Review Summary: Simply put, Shango is superb.
Juno Reactor are, for those who can't be bothered to read band descriptions, an ever changing trance group who often find themselves throwing world music influences into their art as well as the occasional guest artist or two. Though some might find themselves a bit numb after reading the genre tag (imagining endless seas of fast paced syth lines and driving bass), Ben Watkins, the bands founding and central member, enjoys changing things up with each new album; the terms goa, trip-hop, world, industrial, and electronic all fit the band as well. Shango
is something of a novelty, as all the albums influences fit together so well; it's a very unique experience.
Interestingly enough this influence isn't held back for some later track, or woven slowly into a more tradition trance offering; “Pistolero” holds nothing back. Opening with the sounds of a spaghetti western sample, it soon turns into a toe tapping, flamenco guitar oriented ride. Spanish lines are thrown in and out of the mix as the music picks up the pace, each guitar note fitting the quasi-western/Spanish vibe while accompanied by low pounding drums and hair thin synth lines. One becomes pleasantly surprised to realize that not only does this collaboration work, but that it works on so many different levels; the trance beat infused with the wails of a Spanish woman, the hand clapping during the guitar solo's, the way the synth line is kept underneath the other sounds but still remains apparent to the keen listener, all these unit to form one song.
Though fun the world music is not always a fixture of each track; later the bands trance heritage becomes more apparent with “Insects” being a perfect, dark example. Strange sounds accost the listener as a near constant drum pattern that can only be harkened to a “swish” continues eerily in the background. A veritable smorgasbord of electronic sounds rise and fall throughout “Insects;” one similar to that of science fictions depiction of lazers weaves in and out, a chime is played briefly in the foreground, and a futurepop synth line enters only to die before coming to fruition. Though it might sound like a daunting affair this is all within three minutes of one song, Juno Reactor know how to reward the keen eared listener. “Masters Of The Universe” is more straightforward as well with its clear drum and bass lines. The wails found in “Pistolero” make a return here, as do the foreign vocals. One special aspect of the track are the tribal drums, as one cant help but imagine that they're being played by hand.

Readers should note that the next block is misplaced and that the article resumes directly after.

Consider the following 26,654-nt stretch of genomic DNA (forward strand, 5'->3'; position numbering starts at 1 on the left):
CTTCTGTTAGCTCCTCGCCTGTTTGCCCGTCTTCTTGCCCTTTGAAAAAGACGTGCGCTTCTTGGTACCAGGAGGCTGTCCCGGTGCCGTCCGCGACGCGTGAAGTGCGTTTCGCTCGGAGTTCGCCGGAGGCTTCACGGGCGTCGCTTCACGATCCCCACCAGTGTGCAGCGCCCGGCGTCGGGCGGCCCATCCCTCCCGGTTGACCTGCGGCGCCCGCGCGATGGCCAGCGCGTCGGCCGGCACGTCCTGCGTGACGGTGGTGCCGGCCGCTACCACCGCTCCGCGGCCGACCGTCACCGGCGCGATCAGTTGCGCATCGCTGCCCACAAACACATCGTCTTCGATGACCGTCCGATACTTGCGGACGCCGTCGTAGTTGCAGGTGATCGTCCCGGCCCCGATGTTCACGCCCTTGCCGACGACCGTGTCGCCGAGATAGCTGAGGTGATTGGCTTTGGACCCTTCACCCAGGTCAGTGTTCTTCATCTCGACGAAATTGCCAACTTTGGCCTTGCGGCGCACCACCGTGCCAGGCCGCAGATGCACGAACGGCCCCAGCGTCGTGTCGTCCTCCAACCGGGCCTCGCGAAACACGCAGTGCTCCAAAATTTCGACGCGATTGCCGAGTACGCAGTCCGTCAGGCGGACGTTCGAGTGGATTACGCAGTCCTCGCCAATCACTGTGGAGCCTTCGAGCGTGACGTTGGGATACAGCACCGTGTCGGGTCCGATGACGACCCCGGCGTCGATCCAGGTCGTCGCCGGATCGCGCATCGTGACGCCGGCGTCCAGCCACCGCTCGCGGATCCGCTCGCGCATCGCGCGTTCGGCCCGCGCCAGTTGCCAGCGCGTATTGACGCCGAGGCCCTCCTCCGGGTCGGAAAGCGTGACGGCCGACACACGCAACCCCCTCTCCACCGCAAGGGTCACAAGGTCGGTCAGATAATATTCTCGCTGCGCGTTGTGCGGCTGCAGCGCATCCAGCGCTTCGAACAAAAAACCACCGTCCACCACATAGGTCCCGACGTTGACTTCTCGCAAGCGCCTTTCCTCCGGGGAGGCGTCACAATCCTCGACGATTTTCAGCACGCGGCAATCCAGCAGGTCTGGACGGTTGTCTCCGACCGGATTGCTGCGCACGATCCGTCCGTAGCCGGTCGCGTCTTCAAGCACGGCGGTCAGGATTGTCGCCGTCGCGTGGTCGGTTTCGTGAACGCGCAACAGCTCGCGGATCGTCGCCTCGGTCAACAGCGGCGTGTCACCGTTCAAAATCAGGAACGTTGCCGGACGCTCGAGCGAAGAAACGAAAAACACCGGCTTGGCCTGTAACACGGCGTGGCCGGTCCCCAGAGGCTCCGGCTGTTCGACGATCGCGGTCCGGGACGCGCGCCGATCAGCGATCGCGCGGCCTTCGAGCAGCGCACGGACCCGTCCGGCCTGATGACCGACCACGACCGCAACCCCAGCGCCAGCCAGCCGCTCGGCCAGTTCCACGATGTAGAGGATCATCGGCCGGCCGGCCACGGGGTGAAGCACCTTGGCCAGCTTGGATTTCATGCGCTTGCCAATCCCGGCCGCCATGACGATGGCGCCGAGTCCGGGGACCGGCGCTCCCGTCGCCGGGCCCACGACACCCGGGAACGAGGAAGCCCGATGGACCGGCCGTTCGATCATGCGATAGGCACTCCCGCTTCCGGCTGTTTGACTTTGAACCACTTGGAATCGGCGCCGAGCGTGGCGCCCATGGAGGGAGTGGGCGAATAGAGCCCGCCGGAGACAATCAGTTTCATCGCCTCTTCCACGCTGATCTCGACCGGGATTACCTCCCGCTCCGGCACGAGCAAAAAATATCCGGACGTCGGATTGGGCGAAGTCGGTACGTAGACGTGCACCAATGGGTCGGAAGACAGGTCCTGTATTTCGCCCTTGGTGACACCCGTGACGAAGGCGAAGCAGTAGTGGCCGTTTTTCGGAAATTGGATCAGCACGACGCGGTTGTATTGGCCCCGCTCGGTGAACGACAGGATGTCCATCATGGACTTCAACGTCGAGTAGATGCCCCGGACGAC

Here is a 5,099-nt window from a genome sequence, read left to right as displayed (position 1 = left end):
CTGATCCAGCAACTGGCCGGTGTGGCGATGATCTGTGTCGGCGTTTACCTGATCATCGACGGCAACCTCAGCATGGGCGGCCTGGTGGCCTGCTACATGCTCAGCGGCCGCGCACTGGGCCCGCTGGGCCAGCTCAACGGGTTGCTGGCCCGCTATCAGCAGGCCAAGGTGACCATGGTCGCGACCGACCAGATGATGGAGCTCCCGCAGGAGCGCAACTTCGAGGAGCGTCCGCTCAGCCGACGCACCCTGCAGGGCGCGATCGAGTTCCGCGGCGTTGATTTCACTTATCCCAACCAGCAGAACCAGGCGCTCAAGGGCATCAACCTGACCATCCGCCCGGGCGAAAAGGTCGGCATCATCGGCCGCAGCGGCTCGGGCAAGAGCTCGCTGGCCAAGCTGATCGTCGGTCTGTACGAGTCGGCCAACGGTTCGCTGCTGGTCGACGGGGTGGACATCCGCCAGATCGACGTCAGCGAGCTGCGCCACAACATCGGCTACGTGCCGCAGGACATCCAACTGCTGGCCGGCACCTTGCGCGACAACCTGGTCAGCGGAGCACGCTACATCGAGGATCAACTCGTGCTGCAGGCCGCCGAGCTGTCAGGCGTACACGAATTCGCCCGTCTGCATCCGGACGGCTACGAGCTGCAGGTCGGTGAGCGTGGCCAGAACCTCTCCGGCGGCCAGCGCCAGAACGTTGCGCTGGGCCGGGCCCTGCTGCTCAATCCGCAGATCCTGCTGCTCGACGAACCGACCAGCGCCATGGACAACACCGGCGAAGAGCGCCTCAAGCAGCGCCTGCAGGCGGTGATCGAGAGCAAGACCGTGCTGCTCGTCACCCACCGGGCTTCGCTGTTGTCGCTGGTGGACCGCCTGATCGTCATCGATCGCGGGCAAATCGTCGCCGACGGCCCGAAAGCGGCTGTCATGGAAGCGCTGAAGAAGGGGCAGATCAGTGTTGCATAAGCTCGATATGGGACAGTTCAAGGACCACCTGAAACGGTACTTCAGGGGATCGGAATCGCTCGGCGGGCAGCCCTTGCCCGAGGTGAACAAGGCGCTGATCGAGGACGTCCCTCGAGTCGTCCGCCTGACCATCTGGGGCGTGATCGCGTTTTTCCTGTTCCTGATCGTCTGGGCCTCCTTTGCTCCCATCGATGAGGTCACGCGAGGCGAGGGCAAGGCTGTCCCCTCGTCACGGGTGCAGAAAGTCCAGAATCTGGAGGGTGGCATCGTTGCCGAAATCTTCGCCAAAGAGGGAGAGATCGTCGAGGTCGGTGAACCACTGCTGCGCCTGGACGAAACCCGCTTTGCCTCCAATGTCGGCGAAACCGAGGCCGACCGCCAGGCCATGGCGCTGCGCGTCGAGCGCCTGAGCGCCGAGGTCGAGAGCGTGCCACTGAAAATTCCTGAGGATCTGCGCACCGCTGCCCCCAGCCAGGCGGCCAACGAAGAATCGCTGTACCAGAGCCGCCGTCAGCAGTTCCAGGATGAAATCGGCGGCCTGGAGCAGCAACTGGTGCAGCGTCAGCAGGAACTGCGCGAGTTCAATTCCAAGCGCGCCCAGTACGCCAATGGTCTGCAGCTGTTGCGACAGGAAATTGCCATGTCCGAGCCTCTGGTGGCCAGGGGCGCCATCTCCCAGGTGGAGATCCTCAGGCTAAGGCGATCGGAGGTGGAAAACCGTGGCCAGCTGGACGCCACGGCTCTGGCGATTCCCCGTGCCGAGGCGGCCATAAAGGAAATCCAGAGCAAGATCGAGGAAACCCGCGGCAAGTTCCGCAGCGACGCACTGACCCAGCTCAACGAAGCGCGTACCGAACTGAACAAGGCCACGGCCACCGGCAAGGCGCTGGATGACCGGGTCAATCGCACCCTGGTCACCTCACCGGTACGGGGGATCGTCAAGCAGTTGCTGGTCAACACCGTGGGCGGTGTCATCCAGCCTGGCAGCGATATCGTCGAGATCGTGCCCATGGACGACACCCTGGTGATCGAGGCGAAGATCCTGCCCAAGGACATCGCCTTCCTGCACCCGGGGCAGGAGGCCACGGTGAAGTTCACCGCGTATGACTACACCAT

Atmosphere is something that Juno Reactor do very well, Shango
could very well have been a disaster if the layering and track listing had been even a bit off. With trance the nuances of an album are different from other genres; weak points aren't found in vocals or in the production qualities. The album's are meant to be an experience, either one enjoys the trip they find themselves taking or they don't. For example, even though “Solaris” might seem to the casual listener as if it's out of place compared to the faster paced “Masters Of The Universe” but it'd be a mistake to skip it; the slow start hides the tribal infused gem underneath. The ebb and flow of the album is essential to its existence, and any listener that has done drugs to album's similar in nature can attest to this.
Simply put Shango
is superb. From the wonders of “Pistolero” to the gorgeous vocals and ambiance on ending track “Song For Ancestors” this is an album that remains one of a kind. Watkins and co. have created something entirely different from the rest of Juno Reactors catalog, a feat that most definitely deserves praise. Innovation combined with creative use of world influences allow Shango
to remain an experience that is stunning in scope even if it may appear to be short when glancing at the track list. Though not an excellent starting place for those that don't enjoy the trance moniker or album's that are meant to be an almost spiritual experience Shango
is worth at least a small portion of the potential listeners time. Trance isn't as cookie cutter as it may appear, Shango